Historically speaking, Russia’s military aggression in eastern Ukraine is nothing new. Just ask the Cossacks—if you can find any left. There is one particular Cossack woman an elderly German man would dearly like to find. His connection to the Cossacks is news to his granddaughter, but their family does not talk very much. However, she might finally get to know the old man before it is too late in Nick Baker-Monteys’s The Final Journey, which screens during this year’s KINO!: Festival of German Films in New York.
The recently widowed Eduard Leander was always a prickly cuss, but when he suddenly leaves on a seemingly inexplicable Ukrainian voyage, his daughter Uli still feels duty-bound to dispatch his slacker granddaughter Adele to retrieve him from the station. Much to her chagrin, Adele finds herself train-bound for Kiev instead. Old man Leander is somewhat put out having her tag along, as is she, but at least she finds some companionship with their hard-partying compartment mate, Lew.
Of course, once they reach Kiev, they realize his life is much more complicated than he prefers to let on. Lew is ethnic Russian, but still identifies as Ukrainian—as well as Russian. It turns out he is the only member of his family with such divided sympathies. He was a Maidan supporter, but his brother Boris has become one of the few fig-leaf separatists in Donetsk, providing cover to the plain clothes Russian troops. However, those connections make Lew the perfect guide for Leander as he searches for the mysterious Svetlana.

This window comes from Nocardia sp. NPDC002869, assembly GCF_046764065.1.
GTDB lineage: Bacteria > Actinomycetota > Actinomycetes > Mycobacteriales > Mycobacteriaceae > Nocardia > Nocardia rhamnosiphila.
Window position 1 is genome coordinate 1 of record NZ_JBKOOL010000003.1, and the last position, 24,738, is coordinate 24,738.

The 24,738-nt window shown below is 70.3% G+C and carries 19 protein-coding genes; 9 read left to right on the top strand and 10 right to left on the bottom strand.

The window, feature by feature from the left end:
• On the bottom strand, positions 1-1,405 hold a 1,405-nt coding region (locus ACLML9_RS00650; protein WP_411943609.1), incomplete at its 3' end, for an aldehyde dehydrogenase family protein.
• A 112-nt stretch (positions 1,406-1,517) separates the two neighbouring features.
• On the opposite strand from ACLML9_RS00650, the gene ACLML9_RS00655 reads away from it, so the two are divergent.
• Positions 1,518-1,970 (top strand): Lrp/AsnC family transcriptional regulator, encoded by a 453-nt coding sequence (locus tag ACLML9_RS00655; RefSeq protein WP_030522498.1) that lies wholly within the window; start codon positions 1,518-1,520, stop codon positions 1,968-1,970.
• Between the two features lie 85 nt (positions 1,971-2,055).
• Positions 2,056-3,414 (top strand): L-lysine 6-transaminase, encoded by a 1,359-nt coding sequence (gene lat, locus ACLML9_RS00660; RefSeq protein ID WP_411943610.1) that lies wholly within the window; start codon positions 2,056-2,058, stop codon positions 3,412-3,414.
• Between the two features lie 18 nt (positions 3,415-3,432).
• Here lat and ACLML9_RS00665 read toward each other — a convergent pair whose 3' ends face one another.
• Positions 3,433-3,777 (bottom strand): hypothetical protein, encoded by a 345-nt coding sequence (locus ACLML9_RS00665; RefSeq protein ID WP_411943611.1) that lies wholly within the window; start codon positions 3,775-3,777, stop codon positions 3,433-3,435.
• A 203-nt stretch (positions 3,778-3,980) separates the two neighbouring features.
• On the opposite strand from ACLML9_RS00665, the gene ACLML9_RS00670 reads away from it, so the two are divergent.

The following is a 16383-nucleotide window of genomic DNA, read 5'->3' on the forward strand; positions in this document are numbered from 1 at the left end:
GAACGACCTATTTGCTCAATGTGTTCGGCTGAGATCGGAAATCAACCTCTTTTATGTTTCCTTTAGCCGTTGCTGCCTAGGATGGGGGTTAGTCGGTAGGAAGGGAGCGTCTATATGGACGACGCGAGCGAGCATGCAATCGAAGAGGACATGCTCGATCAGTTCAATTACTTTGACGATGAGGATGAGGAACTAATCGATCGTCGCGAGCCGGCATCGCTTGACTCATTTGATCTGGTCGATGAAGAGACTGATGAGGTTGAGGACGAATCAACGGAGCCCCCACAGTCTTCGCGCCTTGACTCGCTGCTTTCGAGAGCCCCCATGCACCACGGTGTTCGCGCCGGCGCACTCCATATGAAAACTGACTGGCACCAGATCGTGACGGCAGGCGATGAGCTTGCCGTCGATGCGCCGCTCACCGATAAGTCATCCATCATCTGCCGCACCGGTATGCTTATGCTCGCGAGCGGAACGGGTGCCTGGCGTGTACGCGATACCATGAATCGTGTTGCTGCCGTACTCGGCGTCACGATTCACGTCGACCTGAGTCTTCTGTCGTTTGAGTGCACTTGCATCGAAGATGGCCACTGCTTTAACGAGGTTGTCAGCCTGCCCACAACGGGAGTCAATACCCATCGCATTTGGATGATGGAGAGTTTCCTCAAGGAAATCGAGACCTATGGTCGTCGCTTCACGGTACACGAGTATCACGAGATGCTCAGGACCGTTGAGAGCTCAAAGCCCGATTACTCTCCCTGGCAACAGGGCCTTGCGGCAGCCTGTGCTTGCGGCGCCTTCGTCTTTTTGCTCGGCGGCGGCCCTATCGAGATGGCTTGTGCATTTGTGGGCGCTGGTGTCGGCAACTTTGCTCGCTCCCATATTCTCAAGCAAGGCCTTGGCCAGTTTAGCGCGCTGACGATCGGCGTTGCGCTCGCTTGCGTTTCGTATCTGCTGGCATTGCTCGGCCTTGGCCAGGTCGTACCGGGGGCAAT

Frankly, Baker-Monteys and co-screenwriter Alexandra Umminger are tepidly cautious in the way they depict the fighting in Donetsk, preferring to cast it in brother-versus-brother terms, as if it were not unlike the American Civil War, then the conflict of neo-Soviet imperialism that it is. However, they clearly address the repression and ethnic cleansing suffered by Cossacks like Svetlana, whom we learn spent years in a Soviet Gulag (as did Leander, which is quite a surprise to his family).
In some ways, Final Journey is highly formulaic, but that also means it will be very accessible to non-German, non-Ukrainian audiences. In fact, one of its greatest merits is the appealing chemistry that develops between Adele and Lew. Petra Schmidt-Schaller’s turn as Adele is unusually subtle and earthy, while Tambet Tuisk is genuinely charismatic as Lew. Oddly, veteran movie bad guy Jürgen Prochnow largely relies on cranky old man clichés, at least until old Leander’s big third act pay-off.